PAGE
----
It may be a trite metaphor when applied to a seafaring culture, but you could be forgiven for assuming the boat had sailed when it came to the comedic potential of Scandinavian Noir. It’s been a full decade since The Killing grabbed the attention of the BBC4 crowd prompting an endless stream of frozen corpses, frowning cops, massive beards and chunky cable knit on British screens. The tropes are by now obvious and indelible. Will Penswick has set himself quite a challenge if he hopes to transcend them. While Nørdic(k) goes exactly in the direction you would expect, Penswick’s warm, faux-exasperated performance and easy audience interaction guarantee a fun, silly afternoon Fringe show.
Pætur Pætursson is a troubled noir hero in the grand tradition. The foremost (only) detective in the Faroe Islands is back on the Faroese force, after a period of exile due to an unfortunate incident involving a dead seal. During his enforced leave of absence, he’s acquired both a DJ residency at the Ministry of Sønd and the drink problem that inevitably accompanies such furrowed-browed protagonists. There’s literally been a murder on the dancefloor at the club, and our hero must solve it, with a little help from the audience.
Penswick starts as he means to go on, with a slightly self-defeating potted history of the Nordic Noir that basically explains many of the running gags. This doesn’t bode well. Penswick may have felt the show may be otherwise confusing for Scandi-neophytes, but potentially indicates a lack of confidence in the material. The frequent lapse into Swedish Chef hurdy-gurdy vowels is also lacking in imagination, although it offers the opportunity for a choice pun or two – Studio Fifty-Fjord for instance.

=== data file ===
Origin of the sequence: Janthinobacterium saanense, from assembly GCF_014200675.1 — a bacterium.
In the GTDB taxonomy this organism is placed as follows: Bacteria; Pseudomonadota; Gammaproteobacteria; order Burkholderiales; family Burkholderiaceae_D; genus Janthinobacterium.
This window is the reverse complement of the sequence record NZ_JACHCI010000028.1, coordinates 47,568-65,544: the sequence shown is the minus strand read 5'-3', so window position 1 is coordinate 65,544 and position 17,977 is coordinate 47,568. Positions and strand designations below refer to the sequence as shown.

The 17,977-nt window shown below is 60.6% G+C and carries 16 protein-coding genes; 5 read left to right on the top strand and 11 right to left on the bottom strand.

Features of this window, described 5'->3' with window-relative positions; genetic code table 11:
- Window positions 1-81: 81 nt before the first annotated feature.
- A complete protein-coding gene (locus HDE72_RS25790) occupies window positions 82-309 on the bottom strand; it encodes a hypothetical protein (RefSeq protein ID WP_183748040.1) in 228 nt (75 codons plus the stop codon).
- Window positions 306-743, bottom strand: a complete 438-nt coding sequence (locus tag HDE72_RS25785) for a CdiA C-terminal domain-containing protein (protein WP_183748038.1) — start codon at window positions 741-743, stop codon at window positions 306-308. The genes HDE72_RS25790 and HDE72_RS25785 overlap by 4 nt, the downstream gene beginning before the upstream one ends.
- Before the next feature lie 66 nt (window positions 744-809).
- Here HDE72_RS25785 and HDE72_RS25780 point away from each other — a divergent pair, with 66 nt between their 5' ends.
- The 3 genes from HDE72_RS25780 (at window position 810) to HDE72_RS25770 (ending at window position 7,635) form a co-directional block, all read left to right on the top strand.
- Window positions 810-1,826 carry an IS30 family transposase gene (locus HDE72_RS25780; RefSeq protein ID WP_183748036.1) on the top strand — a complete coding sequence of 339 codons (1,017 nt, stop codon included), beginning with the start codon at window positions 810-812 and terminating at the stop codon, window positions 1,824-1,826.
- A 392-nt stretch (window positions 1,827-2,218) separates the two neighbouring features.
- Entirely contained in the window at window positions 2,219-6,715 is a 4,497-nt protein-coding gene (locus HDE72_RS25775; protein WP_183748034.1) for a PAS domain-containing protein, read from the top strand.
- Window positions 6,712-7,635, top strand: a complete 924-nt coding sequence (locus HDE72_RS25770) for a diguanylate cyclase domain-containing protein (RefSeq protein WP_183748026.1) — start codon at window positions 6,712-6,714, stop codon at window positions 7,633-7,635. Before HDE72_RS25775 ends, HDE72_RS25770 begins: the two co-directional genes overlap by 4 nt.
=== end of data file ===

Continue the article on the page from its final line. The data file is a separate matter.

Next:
Thankfully Nørdic(k) takes the most ridiculous option at every step and the sense of weary familiarity ebbs away. It takes a while to relax into the choppy rhythms and a sense of amateurism that proves to be feigned – deliberately missed sound-cues for example – but once the direction becomes clear the signposted gags and repeated tropes become more comforting than irksome. A very game audience also helps tremendously. You may expect some reticence in the early afternoon, but everyone gets into the spirit, not least the chap pulled from the crowd to play Pætursson’s partner, who was bizarrely convincing in an interrogation scene. Penswick for his part is an adept improviser and clearly relishes every oddity his volunteers hurl at him.
Nørdic(k) is rickety and uneven but overcomes its obvious shortcomings with an appealing performance and a willing crowd. It wisely surrenders to sheer silliness and eventually, even the pair of slightly baffled actual Norwegians in attendance seem to be won round. Will Penswick can certainly chisel out an interesting character, even if he sticks within a careworn narrative.